When you first start to use a square neutral density filter system it can be a little confusing to understand the correct order to insert filters into the holder. There is a specific order which ND filters are designed to be placed in to prevent light leakage and other image quality issues caused by bright, uneven light entering the camera. If they are not inserted in the correct order it will be quite obvious in the quality of your images.
Some of the products in the NiSi range such as our 3 stop, 6 stop, 10 stop, 15 stop and 20 stop ND filters are designed with a foam ring around the inside of the filter to create a light seal against the filter holder itself. This helps prevent light entering behind the filter and ensures the light is uniformly reduced across the entire image when shooting long exposures. Others such as our soft grads, medium grads, hard grads and Natural Night Filter do not have this foam ring, and are not designed to create any sort of light seal when inserted into the filter holder.
The numbers of filters that can be inserted into our NiSi filter systems varies between which size system you are using – 75mm, 100mm, 150mm or 180mm – but there is a standardised order in which neutral density filters should be inserted into the holders no matter how many filter slots are available.
The below is a breakdown of the filter slots available in each system –
75mm Square NiSi Filters Holder – 2 neutral density filters + 1 circular polariser
100mm NiSi Filter Holders – 3 neutral density filters + 1 circular polariser
150mm S5 NiSi Filter Holders – 2 neutral density filters + 1 circular polariser
180mm NiSi Filter Holders – 2 neutral density filters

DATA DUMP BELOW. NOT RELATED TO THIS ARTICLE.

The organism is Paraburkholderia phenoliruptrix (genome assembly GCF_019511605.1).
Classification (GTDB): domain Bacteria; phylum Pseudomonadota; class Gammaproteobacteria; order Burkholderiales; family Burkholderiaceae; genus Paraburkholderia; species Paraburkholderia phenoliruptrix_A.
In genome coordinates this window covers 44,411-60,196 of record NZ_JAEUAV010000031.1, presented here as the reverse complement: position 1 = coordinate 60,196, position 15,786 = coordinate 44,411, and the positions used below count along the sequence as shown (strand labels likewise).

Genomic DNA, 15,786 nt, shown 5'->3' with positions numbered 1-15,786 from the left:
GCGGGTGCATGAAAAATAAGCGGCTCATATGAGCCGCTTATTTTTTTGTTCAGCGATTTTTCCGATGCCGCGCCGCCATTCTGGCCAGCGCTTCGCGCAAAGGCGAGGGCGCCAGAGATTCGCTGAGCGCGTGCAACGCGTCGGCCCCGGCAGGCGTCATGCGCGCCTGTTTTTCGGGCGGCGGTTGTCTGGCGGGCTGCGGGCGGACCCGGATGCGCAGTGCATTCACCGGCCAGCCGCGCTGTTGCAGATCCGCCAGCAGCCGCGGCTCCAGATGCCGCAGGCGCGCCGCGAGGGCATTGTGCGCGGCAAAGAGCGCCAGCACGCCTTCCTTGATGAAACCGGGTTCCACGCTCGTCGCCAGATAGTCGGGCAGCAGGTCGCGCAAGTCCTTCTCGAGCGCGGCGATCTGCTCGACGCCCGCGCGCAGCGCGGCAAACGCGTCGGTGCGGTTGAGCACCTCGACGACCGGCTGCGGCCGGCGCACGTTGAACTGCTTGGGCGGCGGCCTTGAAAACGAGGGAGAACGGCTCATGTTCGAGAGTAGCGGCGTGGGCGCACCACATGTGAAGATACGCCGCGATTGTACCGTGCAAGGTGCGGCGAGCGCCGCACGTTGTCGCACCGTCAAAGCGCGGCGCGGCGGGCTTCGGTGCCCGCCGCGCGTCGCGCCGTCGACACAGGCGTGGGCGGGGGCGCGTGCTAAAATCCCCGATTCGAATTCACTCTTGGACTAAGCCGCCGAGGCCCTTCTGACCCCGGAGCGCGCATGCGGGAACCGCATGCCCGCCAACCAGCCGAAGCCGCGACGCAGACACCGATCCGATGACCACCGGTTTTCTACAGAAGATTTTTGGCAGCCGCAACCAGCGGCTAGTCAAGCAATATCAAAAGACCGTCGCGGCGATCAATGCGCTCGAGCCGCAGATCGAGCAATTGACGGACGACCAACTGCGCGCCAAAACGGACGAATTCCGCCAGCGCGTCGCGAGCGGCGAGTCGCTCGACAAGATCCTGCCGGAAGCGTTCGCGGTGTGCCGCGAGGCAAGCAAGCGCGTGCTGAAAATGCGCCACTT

Throughout the rest of this article we will refer to the different types square filters being used in the following way –
Neutral Density Filters – These include the 3 stop (ND8) ND, 6 stop (ND64), 10 stop (ND1000), 15 stop (ND32000) and 20 stop (1000k) and will all have a foam light seal on one side of the filter.
Graduated Neutral Density Filters – These include filters in the soft graduated, medium graduated and hard graduated range.
Natural Night Filter – These include the Natural Night Filter in all of the available holder sizes.
Let’s take a look at each different system and where you should insert filters into the holder. For consistency, for holders with 3 slots – the filter slot that is closest to the back of the camera will be slot #1, the middle slot is #2, and the one that is furthest from the back of the camera will be filter slot #3 in the references below. If the filter holder only has two slots, the one closest to the back of the camera will be #1, and the other available slot will be #2. The filters that will be inserted into any slot will be completely dependant on the number of filters you choose to stack together.